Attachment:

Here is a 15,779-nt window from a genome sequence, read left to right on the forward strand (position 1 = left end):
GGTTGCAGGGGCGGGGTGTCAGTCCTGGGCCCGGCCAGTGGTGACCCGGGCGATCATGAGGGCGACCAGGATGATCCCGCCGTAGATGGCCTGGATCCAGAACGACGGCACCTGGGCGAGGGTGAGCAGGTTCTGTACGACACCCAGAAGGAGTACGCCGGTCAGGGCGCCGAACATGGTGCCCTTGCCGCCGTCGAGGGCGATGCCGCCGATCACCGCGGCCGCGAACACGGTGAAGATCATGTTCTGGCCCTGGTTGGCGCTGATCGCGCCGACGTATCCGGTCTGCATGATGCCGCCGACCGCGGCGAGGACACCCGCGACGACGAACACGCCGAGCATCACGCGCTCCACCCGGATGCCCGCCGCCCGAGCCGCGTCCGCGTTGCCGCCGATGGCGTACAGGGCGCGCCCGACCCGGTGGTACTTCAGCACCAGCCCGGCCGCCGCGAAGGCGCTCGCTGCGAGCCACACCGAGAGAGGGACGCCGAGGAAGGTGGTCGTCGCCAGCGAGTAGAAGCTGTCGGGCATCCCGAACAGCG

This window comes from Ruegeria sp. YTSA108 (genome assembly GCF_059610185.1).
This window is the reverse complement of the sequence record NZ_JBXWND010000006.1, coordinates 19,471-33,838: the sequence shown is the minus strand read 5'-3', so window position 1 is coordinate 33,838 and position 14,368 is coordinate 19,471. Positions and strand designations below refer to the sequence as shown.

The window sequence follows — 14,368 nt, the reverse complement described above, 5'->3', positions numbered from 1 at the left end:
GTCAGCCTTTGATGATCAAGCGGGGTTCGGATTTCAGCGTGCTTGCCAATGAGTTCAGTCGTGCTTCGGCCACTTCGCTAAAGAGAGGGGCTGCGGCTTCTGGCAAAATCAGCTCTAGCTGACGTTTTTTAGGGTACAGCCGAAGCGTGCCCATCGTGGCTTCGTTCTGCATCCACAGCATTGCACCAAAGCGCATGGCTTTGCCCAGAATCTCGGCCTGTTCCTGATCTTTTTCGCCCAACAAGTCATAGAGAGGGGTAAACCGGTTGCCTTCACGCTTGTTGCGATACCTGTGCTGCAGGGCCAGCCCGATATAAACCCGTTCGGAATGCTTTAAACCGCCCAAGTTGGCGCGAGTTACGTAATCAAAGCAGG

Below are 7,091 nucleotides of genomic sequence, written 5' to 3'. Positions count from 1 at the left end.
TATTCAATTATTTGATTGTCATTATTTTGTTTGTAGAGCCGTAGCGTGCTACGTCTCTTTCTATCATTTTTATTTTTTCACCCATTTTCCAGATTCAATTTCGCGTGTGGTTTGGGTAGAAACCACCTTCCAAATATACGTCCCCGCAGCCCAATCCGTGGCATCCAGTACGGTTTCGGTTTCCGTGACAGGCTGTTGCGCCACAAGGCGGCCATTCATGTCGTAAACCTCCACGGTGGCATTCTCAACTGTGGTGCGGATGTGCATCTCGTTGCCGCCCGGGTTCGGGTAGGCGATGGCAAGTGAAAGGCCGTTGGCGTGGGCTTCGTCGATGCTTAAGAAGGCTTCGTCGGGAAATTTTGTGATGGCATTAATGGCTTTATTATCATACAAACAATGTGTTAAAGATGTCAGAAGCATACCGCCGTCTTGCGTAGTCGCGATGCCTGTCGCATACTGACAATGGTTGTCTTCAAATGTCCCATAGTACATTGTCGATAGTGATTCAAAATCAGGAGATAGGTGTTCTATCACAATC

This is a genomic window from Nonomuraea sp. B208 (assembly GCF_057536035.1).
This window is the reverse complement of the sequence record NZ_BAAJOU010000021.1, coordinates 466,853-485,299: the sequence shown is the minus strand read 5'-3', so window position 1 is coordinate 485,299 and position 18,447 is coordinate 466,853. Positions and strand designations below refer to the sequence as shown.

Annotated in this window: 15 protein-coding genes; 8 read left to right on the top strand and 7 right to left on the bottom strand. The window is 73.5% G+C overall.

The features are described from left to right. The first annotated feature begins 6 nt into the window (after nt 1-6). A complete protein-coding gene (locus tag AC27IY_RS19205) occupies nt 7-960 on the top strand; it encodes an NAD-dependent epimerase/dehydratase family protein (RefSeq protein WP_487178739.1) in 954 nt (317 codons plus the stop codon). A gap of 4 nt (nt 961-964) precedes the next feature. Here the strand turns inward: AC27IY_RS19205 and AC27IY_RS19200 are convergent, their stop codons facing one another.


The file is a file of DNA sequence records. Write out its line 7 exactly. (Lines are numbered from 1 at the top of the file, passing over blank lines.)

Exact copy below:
Below are 7,091 nucleotides of genomic sequence, written 5' to 3'. Positions count from 1 at the left end.